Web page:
White House

Despite his anti-Islam rhetoric, Trump will find a warm welcome in Saudi Arabia

Images of President Trump and Saudi King Salman are displayed throughout the Saudi capital in anticipation of Trump's two-day visit.
Images of President Trump and Saudi King Salman are displayed throughout the Saudi capital in anticipation of Trump's two-day visit. McClatchy

As a private citizen, businessman and presidential candidate, Donald Trump unleashed a long series of blistering attacks on the oil-rich kingdom of Saudi Arabia.

He accused the nation of blowing up the World Trade Center, treating women like slaves and failing to spend enough on defense. He demanded that its leaders send the United States a decade’s worth of free oil. And he called one of the nation’s princes goofy.

But as president, Trump has abandoned the stinging rhetoric he was known for in lieu of a friendlier message as he looks to restore relations with the country, which soured during his predecessor’s tenure.

President Donald Trump begins his nine-day maiden foreign trip Saturday, which will comprise stops in Riyadh, Jerusalem, the Vatican, Brussels and Sicily.

Trump, who has previously done business in Saudi Arabia, will arrive in Riyadh on Saturday for a two-day visit – the surprising first stop of his ambitious maiden foreign trip as president –armed with pledges to work with Saudi leaders to fight terrorism, boost economic development and counter nearby Iran.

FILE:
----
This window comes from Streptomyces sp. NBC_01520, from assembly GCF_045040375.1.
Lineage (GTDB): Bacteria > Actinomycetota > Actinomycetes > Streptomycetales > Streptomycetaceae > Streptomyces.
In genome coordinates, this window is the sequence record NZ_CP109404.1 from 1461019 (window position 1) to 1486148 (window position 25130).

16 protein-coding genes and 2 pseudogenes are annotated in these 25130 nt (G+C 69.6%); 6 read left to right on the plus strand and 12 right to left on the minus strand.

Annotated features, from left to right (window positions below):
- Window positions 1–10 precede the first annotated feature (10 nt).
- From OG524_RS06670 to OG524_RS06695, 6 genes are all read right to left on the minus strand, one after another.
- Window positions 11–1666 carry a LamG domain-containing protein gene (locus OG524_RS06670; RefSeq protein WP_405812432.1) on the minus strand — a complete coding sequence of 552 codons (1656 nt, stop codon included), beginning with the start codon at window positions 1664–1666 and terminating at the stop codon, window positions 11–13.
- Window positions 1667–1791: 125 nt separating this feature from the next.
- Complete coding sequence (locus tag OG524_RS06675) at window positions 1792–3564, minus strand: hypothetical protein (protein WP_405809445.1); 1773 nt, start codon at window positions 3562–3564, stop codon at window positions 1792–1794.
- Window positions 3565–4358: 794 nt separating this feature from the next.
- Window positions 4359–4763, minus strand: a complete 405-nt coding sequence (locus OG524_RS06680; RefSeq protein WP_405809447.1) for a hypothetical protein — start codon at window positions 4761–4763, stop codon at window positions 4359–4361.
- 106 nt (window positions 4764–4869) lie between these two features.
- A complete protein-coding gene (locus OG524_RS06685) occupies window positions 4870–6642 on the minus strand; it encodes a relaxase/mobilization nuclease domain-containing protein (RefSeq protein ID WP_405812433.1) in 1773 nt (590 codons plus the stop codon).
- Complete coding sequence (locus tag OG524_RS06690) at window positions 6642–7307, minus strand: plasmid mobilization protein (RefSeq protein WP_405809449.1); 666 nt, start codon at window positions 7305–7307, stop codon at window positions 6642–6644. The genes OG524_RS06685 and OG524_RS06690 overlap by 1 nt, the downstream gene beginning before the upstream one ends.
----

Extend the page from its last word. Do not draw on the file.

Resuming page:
“Inherent in his choices is his desire to be different from Obama,” said Philip Gordon, a former White House coordinator for the Middle East who is now a senior fellow at the Council on Foreign Relations. “It’s no secret that in the end of the Obama years there was a lot of Saudi and Gulf discontent with U.S. policy on Iran, Syria, Yemen. And Trump’s different. He’s going to go and say he’s different.”

The day before he was to arrive, Saudi Arabia, home to some of Islam’s holiest sites, was getting ready.

Hundreds of U.S. and Saudi flags were on display around the capital city. Massive billboards with photos of Trump and the Saudi king, Salman bin Abdulaziz al Saud, and the words “Together We Prevail” were erected above the streets next to others showing President Franklin Roosevelt’s meeting with King Salman’s father in 1945. Some roads were already closed as parts of the president’s entourage began arriving.

“This administration has a vision that matches the view of the kingdom with regards to the role of America in the world, with regards to getting rid of terrorism, with regards to confronting Iran, with regards to rebuilding relations with traditional allies, with regards to trade and investment,” said Saudi Foreign Minister Adel al Jubeir, a former ambassador to the United States.

There was a perception that America had largely disengaged from the Middle East in particular, and that disengagement coincided with this humanitarian and political catastrophe in the region.

National Security Adviser H.R. McMaster

Trump’s trip comes amid numerous scandals at home, recalling the visit of the first American president to travel to Saudi Arabia, Richard Nixon, who went in June 1974 as the Watergate crisis deepened; two months later, he resigned.

Trump may not be popular with the general population of the Persian Gulf countries, but he’s extremely well-liked by their leaders, who can relate to his personality, his black-and-white outlook on life and his background running a family business – an apt description for all the Gulf nations.

He’s also unlikely to push them to change the way they run their countries, particularly when it comes to the treatment of its citizens, especially women, and political reforms.